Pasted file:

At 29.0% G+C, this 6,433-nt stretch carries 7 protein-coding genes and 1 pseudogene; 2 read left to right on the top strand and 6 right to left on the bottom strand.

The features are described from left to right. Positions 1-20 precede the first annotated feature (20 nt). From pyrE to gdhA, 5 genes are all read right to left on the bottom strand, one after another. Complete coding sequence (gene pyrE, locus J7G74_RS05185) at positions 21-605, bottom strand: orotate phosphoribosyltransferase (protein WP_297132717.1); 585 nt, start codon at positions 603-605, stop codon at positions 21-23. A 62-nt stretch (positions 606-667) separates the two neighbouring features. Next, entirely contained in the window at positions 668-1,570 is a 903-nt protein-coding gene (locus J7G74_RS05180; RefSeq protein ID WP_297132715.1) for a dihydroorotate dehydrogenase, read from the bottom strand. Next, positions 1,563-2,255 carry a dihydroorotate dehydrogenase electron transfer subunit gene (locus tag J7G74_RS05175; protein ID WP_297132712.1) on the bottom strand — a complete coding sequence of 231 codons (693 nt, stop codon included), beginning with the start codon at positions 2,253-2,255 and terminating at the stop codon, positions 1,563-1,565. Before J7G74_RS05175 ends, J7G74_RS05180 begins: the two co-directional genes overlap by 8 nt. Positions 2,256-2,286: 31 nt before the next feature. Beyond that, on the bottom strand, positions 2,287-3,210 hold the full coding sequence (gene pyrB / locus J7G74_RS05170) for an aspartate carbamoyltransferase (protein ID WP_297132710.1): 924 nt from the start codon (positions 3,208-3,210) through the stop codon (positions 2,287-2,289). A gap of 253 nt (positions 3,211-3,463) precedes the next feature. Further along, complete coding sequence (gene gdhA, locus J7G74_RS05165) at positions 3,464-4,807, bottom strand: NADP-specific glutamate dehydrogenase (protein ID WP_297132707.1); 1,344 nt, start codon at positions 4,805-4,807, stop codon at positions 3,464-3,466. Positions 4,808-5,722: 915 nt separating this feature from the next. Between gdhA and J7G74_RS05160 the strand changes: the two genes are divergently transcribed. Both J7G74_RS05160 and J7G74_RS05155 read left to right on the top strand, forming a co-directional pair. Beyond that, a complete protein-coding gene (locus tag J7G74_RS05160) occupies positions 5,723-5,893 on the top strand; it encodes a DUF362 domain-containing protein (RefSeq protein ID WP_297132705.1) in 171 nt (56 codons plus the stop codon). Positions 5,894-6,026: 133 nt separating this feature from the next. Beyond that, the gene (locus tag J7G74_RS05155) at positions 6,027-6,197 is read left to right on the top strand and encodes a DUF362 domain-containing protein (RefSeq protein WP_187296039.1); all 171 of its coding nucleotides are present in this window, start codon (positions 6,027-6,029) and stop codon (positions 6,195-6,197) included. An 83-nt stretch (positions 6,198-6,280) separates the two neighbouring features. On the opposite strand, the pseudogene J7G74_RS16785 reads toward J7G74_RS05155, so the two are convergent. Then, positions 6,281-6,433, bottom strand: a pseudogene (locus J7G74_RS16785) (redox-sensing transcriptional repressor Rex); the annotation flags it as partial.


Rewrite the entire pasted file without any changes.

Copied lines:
At 29.0% G+C, this 6,433-nt stretch carries 7 protein-coding genes and 1 pseudogene; 2 read left to right on the top strand and 6 right to left on the bottom strand.

The features are described from left to right. Positions 1-20 precede the first annotated feature (20 nt). From pyrE to gdhA, 5 genes are all read right to left on the bottom strand, one after another. Complete coding sequence (gene pyrE, locus J7G74_RS05185) at positions 21-605, bottom strand: orotate phosphoribosyltransferase (protein WP_297132717.1); 585 nt, start codon at positions 603-605, stop codon at positions 21-23. A 62-nt stretch (positions 606-667) separates the two neighbouring features. Next, entirely contained in the window at positions 668-1,570 is a 903-nt protein-coding gene (locus J7G74_RS05180; RefSeq protein ID WP_297132715.1) for a dihydroorotate dehydrogenase, read from the bottom strand. Next, positions 1,563-2,255 carry a dihydroorotate dehydrogenase electron transfer subunit gene (locus tag J7G74_RS05175; protein ID WP_297132712.1) on the bottom strand — a complete coding sequence of 231 codons (693 nt, stop codon included), beginning with the start codon at positions 2,253-2,255 and terminating at the stop codon, positions 1,563-1,565. Before J7G74_RS05175 ends, J7G74_RS05180 begins: the two co-directional genes overlap by 8 nt. Positions 2,256-2,286: 31 nt before the next feature. Beyond that, on the bottom strand, positions 2,287-3,210 hold the full coding sequence (gene pyrB / locus J7G74_RS05170) for an aspartate carbamoyltransferase (protein ID WP_297132710.1): 924 nt from the start codon (positions 3,208-3,210) through the stop codon (positions 2,287-2,289). A gap of 253 nt (positions 3,211-3,463) precedes the next feature. Further along, complete coding sequence (gene gdhA, locus J7G74_RS05165) at positions 3,464-4,807, bottom strand: NADP-specific glutamate dehydrogenase (protein ID WP_297132707.1); 1,344 nt, start codon at positions 4,805-4,807, stop codon at positions 3,464-3,466. Positions 4,808-5,722: 915 nt separating this feature from the next. Between gdhA and J7G74_RS05160 the strand changes: the two genes are divergently transcribed. Both J7G74_RS05160 and J7G74_RS05155 read left to right on the top strand, forming a co-directional pair. Beyond that, a complete protein-coding gene (locus tag J7G74_RS05160) occupies positions 5,723-5,893 on the top strand; it encodes a DUF362 domain-containing protein (RefSeq protein ID WP_297132705.1) in 171 nt (56 codons plus the stop codon). Positions 5,894-6,026: 133 nt separating this feature from the next. Beyond that, the gene (locus tag J7G74_RS05155) at positions 6,027-6,197 is read left to right on the top strand and encodes a DUF362 domain-containing protein (RefSeq protein WP_187296039.1); all 171 of its coding nucleotides are present in this window, start codon (positions 6,027-6,029) and stop codon (positions 6,195-6,197) included. An 83-nt stretch (positions 6,198-6,280) separates the two neighbouring features. On the opposite strand, the pseudogene J7G74_RS16785 reads toward J7G74_RS05155, so the two are convergent. Then, positions 6,281-6,433, bottom strand: a pseudogene (locus J7G74_RS16785) (redox-sensing transcriptional repressor Rex); the annotation flags it as partial.